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HOPELESSNESS OF THE NATION’S CONDITION, Micah 7:1-6.
Scholars are not agreed on the person of the speaker in these verses; some think of the prophet, some of Zion, some of the “true Israel,” that is, Israel after the spirit. If there is any connection between Micah 7:1-6, and chapter 6, which is, to say the least, quite probable, it seems best to consider the prophet as the speaker. He attempts to describe “the desperate condition of the nation, anarchy, persecution, universal corruption of justice, the ties of society dissolved, even friendship and wedded love is no longer to be trusted.” If Zion is understood as the speaker the verses imply a humility and penitence out of place following immediately upon Micah 6:16; hence most recent commentators who make Zion the speaker deny the verses to Micah.
In Micah 7:1 the prophet bewails, in figurative language, his sad and disappointing experience in preaching to the people.
Grape gleanings He was looking for good clusters of grapes, but he found nothing but poor gleanings.
My soul desired the first ripe fruit The context favors the rendering of R.V. margin, “nor first-ripe fig which my soul desired.” He looked for first-ripe figs (see on Hosea 9:10), but found none.
The figures are explained in Micah 7:2-6. As he gazed about him he saw nothing but corruption and violence.
Earth… among men Since the prophet is not thinking here of the whole earth, but of the land of Judah and its inhabitants, we should read “land” for “earth,” the Hebrew word having both meanings (otherwise in Micah 7:13). Good [“godly”] This word is from the same root as that translated in Micah 6:8, “mercy,” R.V., “kindness” (see on Hosea 2:19). Here the adjective has an active meaning, he who shows kindness toward his fellow men. Such men have disappeared entirely (Micah 3:2-3; Micah 6:10-16; compare Hosea 4:1-2).
Upright All have become crooked and corrupt.
They all lie in wait for blood Anxiously they are looking for opportunities to commit robbery and violence; and to accomplish their desires they are quite ready to shed blood (see on Micah 3:10).
Brother In the wider sense of “ fellow citizen” or “neighbor.”
Hunt… with a net They have quenched the instincts of love and sympathy; they are scheming continually to do harm to one another.
The interpretation of Micah 7:3-4 is very uncertain. To remove the obscurities various emendations of the text have been proposed. If the present Hebrew text is correct, R.V. presents a more satisfactory translation of Micah 7:3: “Their hands are upon that which is evil to do it diligently; the prince asketh, and the judge is ready for a reward; and the great man, he uttereth the evil desire of his soul: thus they weave it together.” Following this translation the meaning seems to be:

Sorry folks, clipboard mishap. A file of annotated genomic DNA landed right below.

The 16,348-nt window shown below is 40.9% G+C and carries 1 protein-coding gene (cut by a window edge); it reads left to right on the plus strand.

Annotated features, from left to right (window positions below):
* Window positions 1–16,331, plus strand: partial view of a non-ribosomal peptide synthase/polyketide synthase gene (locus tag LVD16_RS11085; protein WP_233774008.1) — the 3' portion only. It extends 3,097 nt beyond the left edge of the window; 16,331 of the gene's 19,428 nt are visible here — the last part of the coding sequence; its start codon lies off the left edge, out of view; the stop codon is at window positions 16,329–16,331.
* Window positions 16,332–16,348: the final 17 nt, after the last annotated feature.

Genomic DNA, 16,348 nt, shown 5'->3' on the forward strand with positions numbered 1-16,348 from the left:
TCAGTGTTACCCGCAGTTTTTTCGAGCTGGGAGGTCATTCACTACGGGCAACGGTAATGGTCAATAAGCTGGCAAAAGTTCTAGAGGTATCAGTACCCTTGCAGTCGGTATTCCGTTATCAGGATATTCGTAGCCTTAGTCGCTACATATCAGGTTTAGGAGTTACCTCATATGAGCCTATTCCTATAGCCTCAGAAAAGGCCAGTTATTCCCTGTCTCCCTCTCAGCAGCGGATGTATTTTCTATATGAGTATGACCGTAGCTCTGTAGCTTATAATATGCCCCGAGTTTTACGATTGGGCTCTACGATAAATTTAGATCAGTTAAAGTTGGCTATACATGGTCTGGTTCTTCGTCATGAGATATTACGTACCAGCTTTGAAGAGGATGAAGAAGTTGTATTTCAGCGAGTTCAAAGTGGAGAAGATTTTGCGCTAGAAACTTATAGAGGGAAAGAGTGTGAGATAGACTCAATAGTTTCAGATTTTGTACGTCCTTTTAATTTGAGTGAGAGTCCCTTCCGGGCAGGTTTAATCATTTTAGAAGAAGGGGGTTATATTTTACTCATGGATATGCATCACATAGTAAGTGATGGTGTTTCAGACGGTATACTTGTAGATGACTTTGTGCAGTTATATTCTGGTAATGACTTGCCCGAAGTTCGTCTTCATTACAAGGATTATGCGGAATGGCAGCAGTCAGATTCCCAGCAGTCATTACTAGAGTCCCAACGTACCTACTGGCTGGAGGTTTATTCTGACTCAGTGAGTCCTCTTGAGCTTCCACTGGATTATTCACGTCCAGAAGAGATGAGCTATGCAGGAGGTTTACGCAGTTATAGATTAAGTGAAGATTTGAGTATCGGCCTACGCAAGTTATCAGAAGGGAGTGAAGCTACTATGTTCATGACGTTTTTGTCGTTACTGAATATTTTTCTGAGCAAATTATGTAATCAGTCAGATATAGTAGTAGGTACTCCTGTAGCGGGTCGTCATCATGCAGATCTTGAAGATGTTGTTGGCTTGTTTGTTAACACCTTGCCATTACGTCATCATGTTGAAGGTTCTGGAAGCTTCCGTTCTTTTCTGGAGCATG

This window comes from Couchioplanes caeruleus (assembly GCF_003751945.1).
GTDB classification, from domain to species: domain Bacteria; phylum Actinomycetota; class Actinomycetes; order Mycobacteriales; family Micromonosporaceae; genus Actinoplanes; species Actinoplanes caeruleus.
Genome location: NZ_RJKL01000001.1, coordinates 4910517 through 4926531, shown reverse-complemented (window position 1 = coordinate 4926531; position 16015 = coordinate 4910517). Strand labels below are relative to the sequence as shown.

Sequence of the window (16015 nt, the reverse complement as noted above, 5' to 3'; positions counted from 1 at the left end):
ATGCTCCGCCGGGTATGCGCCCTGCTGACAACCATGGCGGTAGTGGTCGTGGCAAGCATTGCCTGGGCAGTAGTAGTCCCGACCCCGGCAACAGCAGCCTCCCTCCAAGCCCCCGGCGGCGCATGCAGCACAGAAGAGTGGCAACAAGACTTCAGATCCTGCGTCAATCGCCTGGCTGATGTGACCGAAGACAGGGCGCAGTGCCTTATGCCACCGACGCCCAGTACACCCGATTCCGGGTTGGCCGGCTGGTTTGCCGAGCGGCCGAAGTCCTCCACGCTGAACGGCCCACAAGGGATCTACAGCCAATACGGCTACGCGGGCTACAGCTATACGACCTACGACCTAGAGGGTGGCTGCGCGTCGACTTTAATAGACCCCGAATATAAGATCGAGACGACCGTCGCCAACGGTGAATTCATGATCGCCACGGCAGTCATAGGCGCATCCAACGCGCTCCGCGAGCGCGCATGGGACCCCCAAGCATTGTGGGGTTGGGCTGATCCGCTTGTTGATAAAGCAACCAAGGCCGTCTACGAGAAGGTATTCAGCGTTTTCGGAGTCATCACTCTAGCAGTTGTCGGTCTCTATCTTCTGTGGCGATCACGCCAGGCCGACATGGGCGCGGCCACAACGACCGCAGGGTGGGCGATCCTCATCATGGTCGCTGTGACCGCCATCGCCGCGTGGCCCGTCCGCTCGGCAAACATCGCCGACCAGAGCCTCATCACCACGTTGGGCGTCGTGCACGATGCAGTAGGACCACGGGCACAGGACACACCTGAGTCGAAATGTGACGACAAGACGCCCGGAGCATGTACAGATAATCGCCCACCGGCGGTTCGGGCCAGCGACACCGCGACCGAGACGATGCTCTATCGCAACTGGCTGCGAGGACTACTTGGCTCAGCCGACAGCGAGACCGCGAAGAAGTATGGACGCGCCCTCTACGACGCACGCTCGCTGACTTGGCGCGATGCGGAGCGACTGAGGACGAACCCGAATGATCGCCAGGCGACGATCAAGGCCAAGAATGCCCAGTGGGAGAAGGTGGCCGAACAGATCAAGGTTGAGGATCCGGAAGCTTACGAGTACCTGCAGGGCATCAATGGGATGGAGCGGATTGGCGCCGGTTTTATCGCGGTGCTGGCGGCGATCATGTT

Their hands Literally, both hands. All hands are stretched out to do evil; selfishness rules everywhere, and all are bent upon satisfying their own selfish ambitions. The prophet now enumerates those whose guilt is the greatest.
Prince See on Hosea 3:4.
Judge The one occupying a judicial position.
Great man The man of wealth, power, and influence.
They weave it together The three classes enumerated conspire together to carry out their evil schemes (compare 1 Kings 21:13). How they work together is also indicated.
The prince asketh Of the judge, to overlook a crime committed by a friend of the prince, or to condemn a man who has displeased him, though he may be innocent.
The judge… for a reward The Hebrew has no verb; but if the present text is correct, R.V. undoubtedly reproduces correctly the thought. The judge is ready to accept a reward or bribe offered by the prince, and for such consideration he readily assents to the latter’s demands.
The great man… uttereth The wealthy and powerful man freely makes known his desires, for he knows that his money and influence “talk,” and will secure for him the co-operation of others. Thus the nobles conspire together and rob and murder unhindered (compare Isaiah 1:21-23; Amos 5:12).
The best of them is as a briar Which pricks, hurts, and injures. Corruption in Judah is so widespread that even he who stands out as the best and the most upright is worse than a thorn hedge (compare 2 Samuel 23:6; Proverbs 15:19).
Thus far the prophet has described the present hopeless condition; with the present deal also Micah 7:5-6. Hence the context would favor the interpretation of 4b also as dealing with the present. However, the text itself is generally thought to point to a future judgment. Song of Solomon 4 b be regarded as a marginal gloss based upon Isaiah 3:1-7?
The day of thy watchmen The day foreseen by the watchmen of Jehovah or of Israel, the prophets (Isaiah 21:6); the day of Jehovah (see on Joel 1:15), a day to which the prophets preceding Micah refer quite frequently. This day is called “thy visitation” or “judgment,” because on it judgment will be executed on all the enemies of Jehovah. Cometh [“is come”] The prophetic perfect (see on Micah 6:13).
Now It is close at hand.
Their perplexity The change from the second to the third person is not uncommon in prophetic discourse (G.-K., 144p.). The judgment will produce the wildest, confusion (Isaiah 22:5), so that they will not know what to do.